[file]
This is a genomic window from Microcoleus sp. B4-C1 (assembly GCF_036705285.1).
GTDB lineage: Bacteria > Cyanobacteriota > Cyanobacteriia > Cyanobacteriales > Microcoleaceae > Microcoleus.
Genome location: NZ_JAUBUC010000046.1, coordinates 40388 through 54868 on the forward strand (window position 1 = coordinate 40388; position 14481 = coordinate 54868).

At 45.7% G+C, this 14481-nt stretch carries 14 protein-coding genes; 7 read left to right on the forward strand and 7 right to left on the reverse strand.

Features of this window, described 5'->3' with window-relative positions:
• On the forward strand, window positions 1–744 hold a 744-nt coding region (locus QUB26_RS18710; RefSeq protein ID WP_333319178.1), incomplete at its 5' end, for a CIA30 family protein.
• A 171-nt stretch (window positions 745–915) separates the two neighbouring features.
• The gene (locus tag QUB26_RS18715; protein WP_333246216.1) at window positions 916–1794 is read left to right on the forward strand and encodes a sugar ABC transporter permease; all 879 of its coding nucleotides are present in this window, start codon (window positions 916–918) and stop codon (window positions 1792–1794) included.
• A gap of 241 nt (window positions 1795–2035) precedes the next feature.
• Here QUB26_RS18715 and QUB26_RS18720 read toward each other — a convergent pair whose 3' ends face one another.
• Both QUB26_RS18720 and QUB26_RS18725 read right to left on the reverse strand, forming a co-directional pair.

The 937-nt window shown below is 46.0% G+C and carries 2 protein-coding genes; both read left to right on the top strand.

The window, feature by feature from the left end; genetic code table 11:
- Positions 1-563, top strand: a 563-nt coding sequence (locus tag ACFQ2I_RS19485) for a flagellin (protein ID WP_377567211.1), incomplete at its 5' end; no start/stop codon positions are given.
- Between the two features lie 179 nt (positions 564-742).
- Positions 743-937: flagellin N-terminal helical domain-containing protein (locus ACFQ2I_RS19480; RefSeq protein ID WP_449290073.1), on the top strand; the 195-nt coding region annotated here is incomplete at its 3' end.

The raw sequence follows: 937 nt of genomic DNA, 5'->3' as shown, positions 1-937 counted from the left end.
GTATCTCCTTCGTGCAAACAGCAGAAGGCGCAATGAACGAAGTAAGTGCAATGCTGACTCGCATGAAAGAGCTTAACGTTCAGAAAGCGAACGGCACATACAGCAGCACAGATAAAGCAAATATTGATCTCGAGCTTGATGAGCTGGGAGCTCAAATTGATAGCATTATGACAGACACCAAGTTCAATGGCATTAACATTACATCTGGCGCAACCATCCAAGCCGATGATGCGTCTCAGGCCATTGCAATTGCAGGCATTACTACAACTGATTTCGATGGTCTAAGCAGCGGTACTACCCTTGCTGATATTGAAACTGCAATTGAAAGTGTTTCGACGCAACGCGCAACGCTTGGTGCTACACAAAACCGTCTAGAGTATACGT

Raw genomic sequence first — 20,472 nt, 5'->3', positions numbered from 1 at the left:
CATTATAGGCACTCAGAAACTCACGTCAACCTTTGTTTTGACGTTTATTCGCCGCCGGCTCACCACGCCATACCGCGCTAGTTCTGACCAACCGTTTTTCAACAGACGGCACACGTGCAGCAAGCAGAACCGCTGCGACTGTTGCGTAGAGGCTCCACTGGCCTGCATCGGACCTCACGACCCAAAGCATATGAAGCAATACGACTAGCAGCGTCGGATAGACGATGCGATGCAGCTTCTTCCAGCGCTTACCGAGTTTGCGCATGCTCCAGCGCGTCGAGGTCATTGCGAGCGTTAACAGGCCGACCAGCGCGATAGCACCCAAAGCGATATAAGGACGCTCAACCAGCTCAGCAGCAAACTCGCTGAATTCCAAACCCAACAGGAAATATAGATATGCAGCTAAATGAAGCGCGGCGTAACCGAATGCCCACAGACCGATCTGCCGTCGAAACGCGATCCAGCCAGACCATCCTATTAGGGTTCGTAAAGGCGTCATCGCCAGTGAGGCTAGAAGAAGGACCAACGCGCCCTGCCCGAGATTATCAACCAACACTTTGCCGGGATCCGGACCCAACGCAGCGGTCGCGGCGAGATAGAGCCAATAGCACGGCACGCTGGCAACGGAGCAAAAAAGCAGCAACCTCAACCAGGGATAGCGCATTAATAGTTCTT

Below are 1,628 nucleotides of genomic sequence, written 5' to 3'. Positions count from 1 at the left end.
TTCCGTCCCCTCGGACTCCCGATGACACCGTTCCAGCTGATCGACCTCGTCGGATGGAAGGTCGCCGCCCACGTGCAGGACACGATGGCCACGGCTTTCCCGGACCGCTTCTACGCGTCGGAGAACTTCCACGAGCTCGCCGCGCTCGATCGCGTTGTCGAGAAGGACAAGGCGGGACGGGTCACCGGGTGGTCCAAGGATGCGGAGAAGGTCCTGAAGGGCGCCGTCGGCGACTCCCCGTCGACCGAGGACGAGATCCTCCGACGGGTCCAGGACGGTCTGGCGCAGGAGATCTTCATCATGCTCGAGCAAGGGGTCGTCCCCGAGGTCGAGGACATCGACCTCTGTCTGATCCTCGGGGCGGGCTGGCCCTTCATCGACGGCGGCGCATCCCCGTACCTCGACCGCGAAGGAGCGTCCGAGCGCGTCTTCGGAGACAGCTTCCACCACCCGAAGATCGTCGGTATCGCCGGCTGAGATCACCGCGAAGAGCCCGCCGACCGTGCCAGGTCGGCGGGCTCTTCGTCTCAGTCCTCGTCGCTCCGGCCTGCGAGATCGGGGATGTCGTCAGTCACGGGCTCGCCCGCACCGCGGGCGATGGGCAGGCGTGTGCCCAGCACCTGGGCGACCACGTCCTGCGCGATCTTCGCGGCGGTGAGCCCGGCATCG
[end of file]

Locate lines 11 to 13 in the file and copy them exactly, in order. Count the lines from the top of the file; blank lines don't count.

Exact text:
• Both QUB26_RS18720 and QUB26_RS18725 read right to left on the reverse strand, forming a co-directional pair.

The 937-nt window shown below is 46.0% G+C and carries 2 protein-coding genes; both read left to right on the top strand.

The window, feature by feature from the left end; genetic code table 11: